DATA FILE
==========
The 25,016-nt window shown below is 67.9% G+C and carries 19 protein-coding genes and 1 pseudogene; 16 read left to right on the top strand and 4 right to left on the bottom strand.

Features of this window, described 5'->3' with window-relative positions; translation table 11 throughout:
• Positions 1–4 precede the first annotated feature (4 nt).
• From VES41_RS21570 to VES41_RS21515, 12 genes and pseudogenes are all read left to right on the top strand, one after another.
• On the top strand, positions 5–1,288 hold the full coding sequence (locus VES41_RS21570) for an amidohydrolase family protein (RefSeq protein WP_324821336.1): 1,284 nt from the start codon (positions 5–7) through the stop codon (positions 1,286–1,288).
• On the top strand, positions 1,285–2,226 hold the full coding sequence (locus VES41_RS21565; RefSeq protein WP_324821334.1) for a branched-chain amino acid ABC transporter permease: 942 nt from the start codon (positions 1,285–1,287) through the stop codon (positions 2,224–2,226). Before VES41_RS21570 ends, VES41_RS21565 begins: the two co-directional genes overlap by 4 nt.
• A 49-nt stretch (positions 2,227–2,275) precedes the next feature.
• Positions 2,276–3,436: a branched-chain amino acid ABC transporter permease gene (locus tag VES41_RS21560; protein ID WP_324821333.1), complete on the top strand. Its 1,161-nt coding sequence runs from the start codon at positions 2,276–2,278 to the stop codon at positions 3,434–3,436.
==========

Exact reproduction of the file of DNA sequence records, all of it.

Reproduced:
The 25,016-nt window shown below is 67.9% G+C and carries 19 protein-coding genes and 1 pseudogene; 16 read left to right on the top strand and 4 right to left on the bottom strand.

Features of this window, described 5'->3' with window-relative positions; translation table 11 throughout:
• Positions 1–4 precede the first annotated feature (4 nt).
• From VES41_RS21570 to VES41_RS21515, 12 genes and pseudogenes are all read left to right on the top strand, one after another.
• On the top strand, positions 5–1,288 hold the full coding sequence (locus VES41_RS21570) for an amidohydrolase family protein (RefSeq protein WP_324821336.1): 1,284 nt from the start codon (positions 5–7) through the stop codon (positions 1,286–1,288).
• On the top strand, positions 1,285–2,226 hold the full coding sequence (locus VES41_RS21565; RefSeq protein WP_324821334.1) for a branched-chain amino acid ABC transporter permease: 942 nt from the start codon (positions 1,285–1,287) through the stop codon (positions 2,224–2,226). Before VES41_RS21570 ends, VES41_RS21565 begins: the two co-directional genes overlap by 4 nt.
• A 49-nt stretch (positions 2,227–2,275) precedes the next feature.
• Positions 2,276–3,436: a branched-chain amino acid ABC transporter permease gene (locus tag VES41_RS21560; protein ID WP_324821333.1), complete on the top strand. Its 1,161-nt coding sequence runs from the start codon at positions 2,276–2,278 to the stop codon at positions 3,434–3,436.